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ITNS Releases Position Statement on Financial Incentives for Organ Donation

ITNSITNS | March 20, 2015

Chicago, IL - The International Transplant Nurses Society (ITNS) has released a position statement on financial incentives for organ donation.

ITNS endorses the recommendation of the World Health Assembly and the Declaration of Istanbul that financial incentives for living organ donation be prohibited, as they pose unacceptable risks to potential donors and vulnerable communities across the world, undermine efforts to promote equity in donation and transplantation, and may endanger the progress achieved through best practice in altruistic donation programs.

ITNS endorses the World Health Assembly recommendation that financial incentives for authorization of organ procurement from deceased persons should be prohibited, recognizing that the next of kin may be vulnerable to harm including exploitation and coercion, and concerned that payment of incentives would undermine public trust in the process of deceased donation.

ITNS further strongly supports the recommendation of the World Health Assembly, the Declaration of Istanbul and other professional organizations that greater efforts be made to remove financial disincentives to living donation, so as to improve supply of organs for transplantation and reduce inequities in access to living donation.

ITNS rejects recent proposals for the trial of incentives for living donors, due to the fact that a number of evidence-based strategies of proven efficacy in increasing organ donation have yet to be implemented and should be prioritized, and that although trial risks may be reduced in a highly regulated environment, the legalization of trials in developed countries may exert a negative influence on policy and practice in countries with less capacity for effective regulation.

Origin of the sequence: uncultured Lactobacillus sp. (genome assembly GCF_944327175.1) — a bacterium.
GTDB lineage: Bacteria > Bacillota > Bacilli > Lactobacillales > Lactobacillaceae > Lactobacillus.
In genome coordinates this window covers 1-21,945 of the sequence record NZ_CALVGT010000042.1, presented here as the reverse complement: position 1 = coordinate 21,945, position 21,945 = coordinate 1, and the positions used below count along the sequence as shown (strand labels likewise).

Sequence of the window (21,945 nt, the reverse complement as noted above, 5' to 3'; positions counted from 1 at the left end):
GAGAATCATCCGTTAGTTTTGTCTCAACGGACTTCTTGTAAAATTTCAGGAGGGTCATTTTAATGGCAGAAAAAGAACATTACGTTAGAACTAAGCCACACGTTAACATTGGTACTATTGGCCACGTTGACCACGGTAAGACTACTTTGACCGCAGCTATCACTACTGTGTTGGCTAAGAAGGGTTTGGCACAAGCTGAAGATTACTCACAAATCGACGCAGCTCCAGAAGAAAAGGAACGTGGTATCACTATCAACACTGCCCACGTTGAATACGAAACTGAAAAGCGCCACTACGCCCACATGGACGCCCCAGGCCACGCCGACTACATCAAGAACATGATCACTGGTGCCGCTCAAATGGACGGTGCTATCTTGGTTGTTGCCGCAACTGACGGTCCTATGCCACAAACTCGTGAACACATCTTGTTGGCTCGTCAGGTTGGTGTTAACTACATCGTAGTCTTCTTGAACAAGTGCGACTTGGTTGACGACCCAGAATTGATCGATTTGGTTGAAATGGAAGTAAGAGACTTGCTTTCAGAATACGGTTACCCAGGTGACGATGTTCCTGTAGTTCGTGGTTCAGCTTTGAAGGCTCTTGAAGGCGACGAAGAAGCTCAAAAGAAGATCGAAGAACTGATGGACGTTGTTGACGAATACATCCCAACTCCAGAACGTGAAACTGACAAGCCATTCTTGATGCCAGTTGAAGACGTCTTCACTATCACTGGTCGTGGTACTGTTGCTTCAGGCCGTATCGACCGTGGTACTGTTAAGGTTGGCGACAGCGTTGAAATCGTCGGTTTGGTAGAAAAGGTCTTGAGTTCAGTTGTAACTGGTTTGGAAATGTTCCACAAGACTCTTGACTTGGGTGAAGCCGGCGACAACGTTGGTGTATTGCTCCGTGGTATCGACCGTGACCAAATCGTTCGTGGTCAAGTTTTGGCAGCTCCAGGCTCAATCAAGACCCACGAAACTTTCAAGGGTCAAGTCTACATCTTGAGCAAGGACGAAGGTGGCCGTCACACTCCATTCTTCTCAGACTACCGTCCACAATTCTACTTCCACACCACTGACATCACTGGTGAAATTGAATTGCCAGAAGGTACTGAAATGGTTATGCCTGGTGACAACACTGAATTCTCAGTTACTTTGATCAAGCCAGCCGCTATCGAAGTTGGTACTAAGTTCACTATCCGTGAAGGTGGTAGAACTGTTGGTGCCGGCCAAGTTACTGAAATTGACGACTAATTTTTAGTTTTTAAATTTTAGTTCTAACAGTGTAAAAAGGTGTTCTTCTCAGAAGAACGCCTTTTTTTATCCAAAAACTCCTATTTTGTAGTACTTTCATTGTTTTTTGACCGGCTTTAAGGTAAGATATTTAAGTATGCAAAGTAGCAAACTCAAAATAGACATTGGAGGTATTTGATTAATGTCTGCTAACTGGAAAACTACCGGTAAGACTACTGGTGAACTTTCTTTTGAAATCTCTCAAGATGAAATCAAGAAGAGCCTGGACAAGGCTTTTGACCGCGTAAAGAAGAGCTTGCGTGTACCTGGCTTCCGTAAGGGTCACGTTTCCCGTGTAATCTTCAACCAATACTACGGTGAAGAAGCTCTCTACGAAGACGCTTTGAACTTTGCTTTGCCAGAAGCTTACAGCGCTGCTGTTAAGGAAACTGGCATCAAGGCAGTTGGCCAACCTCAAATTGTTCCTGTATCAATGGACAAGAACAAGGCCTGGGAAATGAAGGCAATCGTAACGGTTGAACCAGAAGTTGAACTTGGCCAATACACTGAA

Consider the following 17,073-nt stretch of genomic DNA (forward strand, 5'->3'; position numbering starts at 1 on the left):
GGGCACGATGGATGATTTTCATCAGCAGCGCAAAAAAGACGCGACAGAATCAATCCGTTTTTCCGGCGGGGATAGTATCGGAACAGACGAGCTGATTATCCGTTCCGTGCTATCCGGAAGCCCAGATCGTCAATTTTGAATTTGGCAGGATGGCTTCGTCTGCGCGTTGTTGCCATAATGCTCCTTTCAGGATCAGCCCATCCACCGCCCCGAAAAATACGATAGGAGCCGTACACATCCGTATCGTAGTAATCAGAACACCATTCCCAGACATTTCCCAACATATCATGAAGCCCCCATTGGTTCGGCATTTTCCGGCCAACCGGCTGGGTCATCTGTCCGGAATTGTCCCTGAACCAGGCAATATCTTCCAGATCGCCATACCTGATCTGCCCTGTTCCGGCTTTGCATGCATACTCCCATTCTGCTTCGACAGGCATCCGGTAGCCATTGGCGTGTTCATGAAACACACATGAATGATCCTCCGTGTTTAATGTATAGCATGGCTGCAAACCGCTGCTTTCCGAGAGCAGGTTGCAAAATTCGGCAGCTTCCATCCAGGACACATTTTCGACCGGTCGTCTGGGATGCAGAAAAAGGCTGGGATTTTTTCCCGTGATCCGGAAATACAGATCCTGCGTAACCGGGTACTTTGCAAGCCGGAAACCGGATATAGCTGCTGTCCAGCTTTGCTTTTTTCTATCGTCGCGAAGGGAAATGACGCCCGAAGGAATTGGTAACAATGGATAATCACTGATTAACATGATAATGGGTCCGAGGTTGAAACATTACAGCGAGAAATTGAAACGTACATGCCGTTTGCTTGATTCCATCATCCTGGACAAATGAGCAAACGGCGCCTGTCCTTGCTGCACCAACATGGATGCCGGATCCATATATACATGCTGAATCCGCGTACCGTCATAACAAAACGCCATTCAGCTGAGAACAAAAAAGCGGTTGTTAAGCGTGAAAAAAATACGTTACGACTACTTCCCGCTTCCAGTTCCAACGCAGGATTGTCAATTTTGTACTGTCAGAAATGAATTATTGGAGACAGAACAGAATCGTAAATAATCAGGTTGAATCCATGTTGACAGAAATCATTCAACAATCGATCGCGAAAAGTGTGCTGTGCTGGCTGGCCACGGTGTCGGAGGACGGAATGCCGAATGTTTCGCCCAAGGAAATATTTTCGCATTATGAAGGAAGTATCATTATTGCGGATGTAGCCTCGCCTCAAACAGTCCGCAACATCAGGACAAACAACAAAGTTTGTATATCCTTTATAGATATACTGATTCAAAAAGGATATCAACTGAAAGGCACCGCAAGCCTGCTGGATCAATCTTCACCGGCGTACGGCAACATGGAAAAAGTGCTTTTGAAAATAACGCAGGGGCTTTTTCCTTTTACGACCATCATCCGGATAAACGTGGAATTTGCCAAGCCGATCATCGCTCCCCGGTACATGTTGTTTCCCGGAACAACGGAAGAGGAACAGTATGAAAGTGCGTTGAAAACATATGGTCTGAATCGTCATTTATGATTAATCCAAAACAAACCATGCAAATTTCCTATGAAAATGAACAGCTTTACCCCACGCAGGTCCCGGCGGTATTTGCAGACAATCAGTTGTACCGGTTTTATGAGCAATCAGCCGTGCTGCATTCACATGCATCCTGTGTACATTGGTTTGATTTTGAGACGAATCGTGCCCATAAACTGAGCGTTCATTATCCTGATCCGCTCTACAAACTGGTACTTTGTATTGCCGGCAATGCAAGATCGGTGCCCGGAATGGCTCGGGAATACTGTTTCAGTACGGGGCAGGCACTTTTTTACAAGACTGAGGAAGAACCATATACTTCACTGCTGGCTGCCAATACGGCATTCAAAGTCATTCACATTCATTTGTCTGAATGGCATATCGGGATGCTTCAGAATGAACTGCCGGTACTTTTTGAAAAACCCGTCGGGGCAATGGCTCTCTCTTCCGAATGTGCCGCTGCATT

“This statement communicates the Society's position on financial incentives for organ donation to our members, other healthcare organizations, patients, and the general public and provides guidance for ITNS members in their professional practice and advocacy work on behalf of patients” commented Sandra Cupples, PhD, RN, FAAN, ITNS Research Director.

For a copy of the position statement, please visit http://www.itns.org/About/About/postitionstatements.html


In court, kidney trader denies running transplant enterprise

Cambodia DailyThe Cambodia Daily | March 10, 2015

[Read the article here]

By Ouch Sony

A woman accused of organ trafficking was tried at the Phnom Penh Municipal Court on Monday for allegedly persuading her two cousins and a neighbor to sell their kidneys in Thailand last year.

Anti-human trafficking police arrested Nhem Sinuon, 29, in Phnom Penh’s Chroy Changva district in July after a 10-day investigation following complaints from two of the alleged victims.

Police said at the time of the arrest that Ms. Sinuon, who also goes by the name Azisah, had been operating a transplant-brokering ring for nearly a year, although they did not provide details on how many kidney sales she had brokered. She was charged with human trafficking and producing fake documents for the two victims so they could pretend to be related to the recipients of their kidneys—a requirement under Thai law...